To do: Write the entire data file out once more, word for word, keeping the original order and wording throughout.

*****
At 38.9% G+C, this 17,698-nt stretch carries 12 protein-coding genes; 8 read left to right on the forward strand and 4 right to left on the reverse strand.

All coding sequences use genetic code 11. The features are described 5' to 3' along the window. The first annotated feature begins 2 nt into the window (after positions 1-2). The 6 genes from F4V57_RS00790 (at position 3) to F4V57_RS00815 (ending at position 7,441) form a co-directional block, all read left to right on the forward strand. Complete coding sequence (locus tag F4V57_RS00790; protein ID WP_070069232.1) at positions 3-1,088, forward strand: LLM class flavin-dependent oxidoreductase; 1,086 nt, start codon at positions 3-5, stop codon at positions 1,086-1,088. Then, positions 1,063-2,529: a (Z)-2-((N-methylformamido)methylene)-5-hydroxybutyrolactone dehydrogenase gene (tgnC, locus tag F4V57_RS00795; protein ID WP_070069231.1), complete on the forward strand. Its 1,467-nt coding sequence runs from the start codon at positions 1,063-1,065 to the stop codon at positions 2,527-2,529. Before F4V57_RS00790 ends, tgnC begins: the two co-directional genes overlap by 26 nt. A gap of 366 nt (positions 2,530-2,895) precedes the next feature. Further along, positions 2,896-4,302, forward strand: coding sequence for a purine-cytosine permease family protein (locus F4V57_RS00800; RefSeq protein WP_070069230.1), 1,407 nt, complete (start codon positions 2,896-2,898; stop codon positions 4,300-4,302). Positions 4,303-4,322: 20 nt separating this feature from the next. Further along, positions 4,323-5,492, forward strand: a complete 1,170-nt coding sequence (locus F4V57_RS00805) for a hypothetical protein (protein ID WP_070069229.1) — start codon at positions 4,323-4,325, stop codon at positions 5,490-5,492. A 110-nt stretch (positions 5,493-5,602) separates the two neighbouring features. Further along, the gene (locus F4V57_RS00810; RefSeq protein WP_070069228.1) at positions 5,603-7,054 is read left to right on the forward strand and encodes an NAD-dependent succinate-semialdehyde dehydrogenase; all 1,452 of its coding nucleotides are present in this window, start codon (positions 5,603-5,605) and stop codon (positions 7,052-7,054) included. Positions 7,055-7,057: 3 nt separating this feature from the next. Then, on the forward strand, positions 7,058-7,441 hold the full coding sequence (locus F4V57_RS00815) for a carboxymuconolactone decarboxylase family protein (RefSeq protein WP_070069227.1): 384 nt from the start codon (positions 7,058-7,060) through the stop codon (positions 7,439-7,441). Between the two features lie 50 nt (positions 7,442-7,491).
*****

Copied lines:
At 38.9% G+C, this 17,698-nt stretch carries 12 protein-coding genes; 8 read left to right on the forward strand and 4 right to left on the reverse strand.

All coding sequences use genetic code 11. The features are described 5' to 3' along the window. The first annotated feature begins 2 nt into the window (after positions 1-2). The 6 genes from F4V57_RS00790 (at position 3) to F4V57_RS00815 (ending at position 7,441) form a co-directional block, all read left to right on the forward strand. Complete coding sequence (locus tag F4V57_RS00790; protein ID WP_070069232.1) at positions 3-1,088, forward strand: LLM class flavin-dependent oxidoreductase; 1,086 nt, start codon at positions 3-5, stop codon at positions 1,086-1,088. Then, positions 1,063-2,529: a (Z)-2-((N-methylformamido)methylene)-5-hydroxybutyrolactone dehydrogenase gene (tgnC, locus tag F4V57_RS00795; protein ID WP_070069231.1), complete on the forward strand. Its 1,467-nt coding sequence runs from the start codon at positions 1,063-1,065 to the stop codon at positions 2,527-2,529. Before F4V57_RS00790 ends, tgnC begins: the two co-directional genes overlap by 26 nt. A gap of 366 nt (positions 2,530-2,895) precedes the next feature. Further along, positions 2,896-4,302, forward strand: coding sequence for a purine-cytosine permease family protein (locus F4V57_RS00800; RefSeq protein WP_070069230.1), 1,407 nt, complete (start codon positions 2,896-2,898; stop codon positions 4,300-4,302). Positions 4,303-4,322: 20 nt separating this feature from the next. Further along, positions 4,323-5,492, forward strand: a complete 1,170-nt coding sequence (locus F4V57_RS00805) for a hypothetical protein (protein ID WP_070069229.1) — start codon at positions 4,323-4,325, stop codon at positions 5,490-5,492. A 110-nt stretch (positions 5,493-5,602) separates the two neighbouring features. Further along, the gene (locus F4V57_RS00810; RefSeq protein WP_070069228.1) at positions 5,603-7,054 is read left to right on the forward strand and encodes an NAD-dependent succinate-semialdehyde dehydrogenase; all 1,452 of its coding nucleotides are present in this window, start codon (positions 5,603-5,605) and stop codon (positions 7,052-7,054) included. Positions 7,055-7,057: 3 nt separating this feature from the next. Then, on the forward strand, positions 7,058-7,441 hold the full coding sequence (locus F4V57_RS00815) for a carboxymuconolactone decarboxylase family protein (RefSeq protein WP_070069227.1): 384 nt from the start codon (positions 7,058-7,060) through the stop codon (positions 7,439-7,441). Between the two features lie 50 nt (positions 7,442-7,491).